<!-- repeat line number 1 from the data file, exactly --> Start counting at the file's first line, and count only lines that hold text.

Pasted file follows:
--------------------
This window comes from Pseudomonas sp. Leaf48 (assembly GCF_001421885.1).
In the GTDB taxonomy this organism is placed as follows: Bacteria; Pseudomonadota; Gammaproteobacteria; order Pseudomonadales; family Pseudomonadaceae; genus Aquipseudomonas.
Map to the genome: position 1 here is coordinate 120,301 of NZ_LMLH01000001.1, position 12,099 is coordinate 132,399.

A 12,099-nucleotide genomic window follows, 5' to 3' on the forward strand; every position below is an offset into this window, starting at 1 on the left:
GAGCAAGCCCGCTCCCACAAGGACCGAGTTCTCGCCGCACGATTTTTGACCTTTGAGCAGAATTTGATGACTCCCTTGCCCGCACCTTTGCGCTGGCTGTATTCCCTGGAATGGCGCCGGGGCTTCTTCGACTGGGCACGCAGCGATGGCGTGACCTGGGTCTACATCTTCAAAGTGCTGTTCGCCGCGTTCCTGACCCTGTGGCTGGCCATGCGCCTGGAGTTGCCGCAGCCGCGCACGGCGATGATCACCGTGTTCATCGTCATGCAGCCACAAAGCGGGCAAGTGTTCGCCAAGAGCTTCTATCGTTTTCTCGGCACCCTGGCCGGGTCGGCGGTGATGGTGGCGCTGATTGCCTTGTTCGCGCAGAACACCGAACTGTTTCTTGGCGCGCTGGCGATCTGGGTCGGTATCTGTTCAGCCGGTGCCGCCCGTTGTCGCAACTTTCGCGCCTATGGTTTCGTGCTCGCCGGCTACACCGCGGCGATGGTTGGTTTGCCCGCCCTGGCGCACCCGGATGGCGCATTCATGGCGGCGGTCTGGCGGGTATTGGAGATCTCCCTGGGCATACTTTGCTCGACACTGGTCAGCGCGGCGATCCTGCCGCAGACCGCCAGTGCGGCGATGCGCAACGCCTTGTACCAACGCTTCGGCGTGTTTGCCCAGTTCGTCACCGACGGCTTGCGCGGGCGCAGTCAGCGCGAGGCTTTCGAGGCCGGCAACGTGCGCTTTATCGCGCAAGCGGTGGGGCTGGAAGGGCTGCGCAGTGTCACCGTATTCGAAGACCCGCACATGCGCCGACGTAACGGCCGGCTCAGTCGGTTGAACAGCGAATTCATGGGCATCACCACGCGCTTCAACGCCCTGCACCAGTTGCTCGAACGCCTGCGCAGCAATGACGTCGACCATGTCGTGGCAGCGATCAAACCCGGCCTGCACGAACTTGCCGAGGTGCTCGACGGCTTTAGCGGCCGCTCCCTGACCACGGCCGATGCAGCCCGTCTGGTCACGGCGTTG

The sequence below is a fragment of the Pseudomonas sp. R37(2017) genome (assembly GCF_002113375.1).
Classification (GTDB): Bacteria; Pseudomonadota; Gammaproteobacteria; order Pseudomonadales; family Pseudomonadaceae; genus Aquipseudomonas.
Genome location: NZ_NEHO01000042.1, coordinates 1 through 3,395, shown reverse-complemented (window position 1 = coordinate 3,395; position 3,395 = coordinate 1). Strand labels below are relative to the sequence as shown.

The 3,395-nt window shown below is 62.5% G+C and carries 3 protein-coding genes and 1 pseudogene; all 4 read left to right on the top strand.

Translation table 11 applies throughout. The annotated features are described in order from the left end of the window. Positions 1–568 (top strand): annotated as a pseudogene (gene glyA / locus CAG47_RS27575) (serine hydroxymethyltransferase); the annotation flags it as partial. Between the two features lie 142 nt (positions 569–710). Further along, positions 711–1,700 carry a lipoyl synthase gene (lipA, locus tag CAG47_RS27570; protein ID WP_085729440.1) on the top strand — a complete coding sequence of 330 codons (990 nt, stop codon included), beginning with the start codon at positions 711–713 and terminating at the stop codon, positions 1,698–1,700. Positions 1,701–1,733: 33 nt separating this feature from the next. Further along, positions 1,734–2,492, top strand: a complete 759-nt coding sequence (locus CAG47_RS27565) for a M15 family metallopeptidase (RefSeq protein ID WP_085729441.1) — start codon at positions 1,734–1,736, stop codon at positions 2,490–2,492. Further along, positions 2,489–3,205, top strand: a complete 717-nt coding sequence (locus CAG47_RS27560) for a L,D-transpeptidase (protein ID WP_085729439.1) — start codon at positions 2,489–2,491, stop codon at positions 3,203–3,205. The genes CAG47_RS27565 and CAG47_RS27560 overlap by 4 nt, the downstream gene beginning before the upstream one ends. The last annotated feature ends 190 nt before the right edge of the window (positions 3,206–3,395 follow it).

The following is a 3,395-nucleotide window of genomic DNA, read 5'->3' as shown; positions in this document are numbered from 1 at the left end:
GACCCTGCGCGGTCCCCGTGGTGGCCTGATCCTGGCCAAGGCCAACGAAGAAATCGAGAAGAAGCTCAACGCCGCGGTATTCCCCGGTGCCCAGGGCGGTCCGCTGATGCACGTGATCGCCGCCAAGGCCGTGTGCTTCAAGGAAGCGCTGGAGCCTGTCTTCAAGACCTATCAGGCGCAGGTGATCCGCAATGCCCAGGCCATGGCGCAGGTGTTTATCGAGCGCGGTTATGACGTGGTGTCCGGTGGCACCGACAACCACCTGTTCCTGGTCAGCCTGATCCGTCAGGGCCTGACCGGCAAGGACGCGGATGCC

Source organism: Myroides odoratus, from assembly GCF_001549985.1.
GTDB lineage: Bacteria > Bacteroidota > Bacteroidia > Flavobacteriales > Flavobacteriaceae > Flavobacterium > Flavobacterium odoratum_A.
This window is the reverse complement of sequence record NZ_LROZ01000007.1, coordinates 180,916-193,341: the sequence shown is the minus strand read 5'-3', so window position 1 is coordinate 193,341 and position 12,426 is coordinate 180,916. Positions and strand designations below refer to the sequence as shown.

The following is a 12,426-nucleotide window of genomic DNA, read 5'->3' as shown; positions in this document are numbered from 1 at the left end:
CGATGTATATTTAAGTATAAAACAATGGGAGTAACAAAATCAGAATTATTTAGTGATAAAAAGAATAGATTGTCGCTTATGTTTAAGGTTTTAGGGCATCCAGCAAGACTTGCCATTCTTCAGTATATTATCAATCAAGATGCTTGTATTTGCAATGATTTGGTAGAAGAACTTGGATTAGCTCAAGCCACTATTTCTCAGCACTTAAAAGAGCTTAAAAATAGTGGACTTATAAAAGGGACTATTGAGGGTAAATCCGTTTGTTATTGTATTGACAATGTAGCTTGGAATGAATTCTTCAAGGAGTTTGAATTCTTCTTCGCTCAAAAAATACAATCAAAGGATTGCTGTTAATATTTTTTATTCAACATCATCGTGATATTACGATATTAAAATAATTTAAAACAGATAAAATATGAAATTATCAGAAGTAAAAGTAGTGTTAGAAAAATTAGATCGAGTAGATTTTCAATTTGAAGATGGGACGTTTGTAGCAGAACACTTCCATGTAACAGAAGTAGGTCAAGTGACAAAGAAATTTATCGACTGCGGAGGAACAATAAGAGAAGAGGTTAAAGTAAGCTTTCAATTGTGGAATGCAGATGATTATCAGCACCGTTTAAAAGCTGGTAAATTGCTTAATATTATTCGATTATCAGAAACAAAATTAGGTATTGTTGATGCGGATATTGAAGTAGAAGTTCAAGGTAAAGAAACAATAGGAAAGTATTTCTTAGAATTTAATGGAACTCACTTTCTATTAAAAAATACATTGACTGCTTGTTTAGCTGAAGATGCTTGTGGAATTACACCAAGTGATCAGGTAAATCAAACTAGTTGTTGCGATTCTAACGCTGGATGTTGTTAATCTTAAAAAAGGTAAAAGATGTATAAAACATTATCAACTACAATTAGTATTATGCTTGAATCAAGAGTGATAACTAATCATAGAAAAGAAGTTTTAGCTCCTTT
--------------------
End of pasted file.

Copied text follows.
This window comes from Pseudomonas sp. Leaf48 (assembly GCF_001421885.1).